Cat on a Hot Tin Roof (1958)
By Hervé St-Louis
June 11, 2022 - 06:56
Brick Pollitt, an ex-super star football player has been disgusted with his wife since the suicide of his best friend Skipper. Maggie tries everything to ignite sexual passion in her beloved husband, but nothing works as he prefers to wallow in self pity while developing alcoholism. Meanwhile, Brick’s brother and sister-in-law Gooper and Mae plot to have the sons’ father Big Daddy to leave his estate to them, before he dies of cancer. Can Brick and Maggie produce a child to get the inheritance of Big Daddy’s rich’s estate?
While the film may look like just another contrived story about inheritance and backroom plays by Gooper, Mae, and Maggie for Big Daddy’s estates, this is just one aspect of the film. The story is clearly about the grief Brick feels for the death of his best friend and dare I say lover which was caused by his wife in a fit of jealousy over the two men’s relationship. Many critics have been annoyed over the years by the censoring of the direct theme of homosexuality in this film due to mores of the time. However, when I first saw this film, and again today, the theme is as clear and perceptible.
Brick, forcefully played by Paul Newman was a golden child, seemingly perfect in every way and his parents’ favourite. He took a wife, and all was well until he had to pick between her and Skipper. Maggie forced the choice, causing Skipper’s death by suicide, and thus Brick started to resent his wife more than ever. Maggie, beautifully played by sultry Elizabeth Taylor is a beauty that no red-blooded man should resist, unless he is gay, and love stricken over another man. The characters Newman and Taylor played helped redefine their careers and land them better dramatic roles, thereafter.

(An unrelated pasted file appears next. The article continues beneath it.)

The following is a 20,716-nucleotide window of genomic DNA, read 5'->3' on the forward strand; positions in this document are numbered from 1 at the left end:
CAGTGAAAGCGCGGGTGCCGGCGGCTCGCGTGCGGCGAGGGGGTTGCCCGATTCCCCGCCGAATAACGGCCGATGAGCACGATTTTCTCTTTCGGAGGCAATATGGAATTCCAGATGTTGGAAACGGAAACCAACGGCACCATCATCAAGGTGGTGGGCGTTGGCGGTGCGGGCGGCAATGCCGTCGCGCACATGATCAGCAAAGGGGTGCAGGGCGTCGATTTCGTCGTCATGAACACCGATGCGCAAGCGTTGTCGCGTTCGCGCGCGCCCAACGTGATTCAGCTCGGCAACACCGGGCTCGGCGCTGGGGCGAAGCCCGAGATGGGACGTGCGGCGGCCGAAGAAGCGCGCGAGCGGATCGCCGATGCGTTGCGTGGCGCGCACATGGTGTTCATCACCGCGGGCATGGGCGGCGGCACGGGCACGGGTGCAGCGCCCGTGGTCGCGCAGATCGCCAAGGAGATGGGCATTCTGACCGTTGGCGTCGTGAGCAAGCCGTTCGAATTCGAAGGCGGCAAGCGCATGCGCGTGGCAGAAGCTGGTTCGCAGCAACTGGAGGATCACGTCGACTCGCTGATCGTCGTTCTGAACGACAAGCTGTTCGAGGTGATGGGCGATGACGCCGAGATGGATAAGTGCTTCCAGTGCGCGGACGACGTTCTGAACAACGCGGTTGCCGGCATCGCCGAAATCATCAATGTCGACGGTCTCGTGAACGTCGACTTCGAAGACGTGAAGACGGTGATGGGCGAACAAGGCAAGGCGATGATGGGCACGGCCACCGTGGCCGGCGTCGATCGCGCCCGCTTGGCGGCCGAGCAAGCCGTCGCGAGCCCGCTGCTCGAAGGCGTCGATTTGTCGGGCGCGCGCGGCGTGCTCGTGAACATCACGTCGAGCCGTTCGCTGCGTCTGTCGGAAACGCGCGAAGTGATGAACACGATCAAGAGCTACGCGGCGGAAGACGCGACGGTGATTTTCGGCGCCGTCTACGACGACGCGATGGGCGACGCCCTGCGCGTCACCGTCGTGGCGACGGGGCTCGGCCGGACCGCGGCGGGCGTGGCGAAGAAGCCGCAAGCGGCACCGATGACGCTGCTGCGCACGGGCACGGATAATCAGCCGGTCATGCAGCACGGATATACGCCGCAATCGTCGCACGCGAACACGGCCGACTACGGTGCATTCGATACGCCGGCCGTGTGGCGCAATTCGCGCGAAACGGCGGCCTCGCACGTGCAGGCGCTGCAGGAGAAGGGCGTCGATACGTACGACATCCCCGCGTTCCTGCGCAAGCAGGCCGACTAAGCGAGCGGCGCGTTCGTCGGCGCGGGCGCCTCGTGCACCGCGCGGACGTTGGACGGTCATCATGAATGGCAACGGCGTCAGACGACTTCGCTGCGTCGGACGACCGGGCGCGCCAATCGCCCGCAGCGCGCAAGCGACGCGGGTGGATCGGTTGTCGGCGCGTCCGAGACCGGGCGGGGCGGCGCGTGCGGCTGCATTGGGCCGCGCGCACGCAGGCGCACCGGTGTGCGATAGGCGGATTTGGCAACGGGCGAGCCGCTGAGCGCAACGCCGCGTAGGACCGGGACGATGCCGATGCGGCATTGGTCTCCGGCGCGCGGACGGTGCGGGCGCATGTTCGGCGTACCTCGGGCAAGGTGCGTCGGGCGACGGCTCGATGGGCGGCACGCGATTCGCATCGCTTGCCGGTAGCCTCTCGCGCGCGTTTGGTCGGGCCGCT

Big Daddy’s secret cancer, hidden from him and Big Mama overtakes the centre stage in this dysfunctional family dynamic and forces Brick to act before he loses his father for good. The film’s ending is far more positive for Maggie and Brick than author Tennessee Williams wanted. Regardless, the film became a success thanks in part to Burl Ives’ Big Daddy who demonstrated both on the stage and on camera why he was the patriarch of the family.
Contemporary viewers may cringe at the clinginess and secondary positions of women in this family. Most are referred as “woman” instead of by their names by Big Daddy which, I admit, made me chuckle every time. But this is how the family dynamics was then and that’s one of the reason this film is so great. The actors give their best in what is essentially, a talking head movie where they try to fiddle with props in their environment to pass the time as they deliver curt and revealing lines that probably made people of the time think about issues of marital fidelity, death, inheritance, and of course homosexuality.
The one criticism I have for this incredible performance is that the Blu-Ray extras were short for such and important film.
Rating: 9.5 /10
Last Updated: June 11, 2022 - 07:06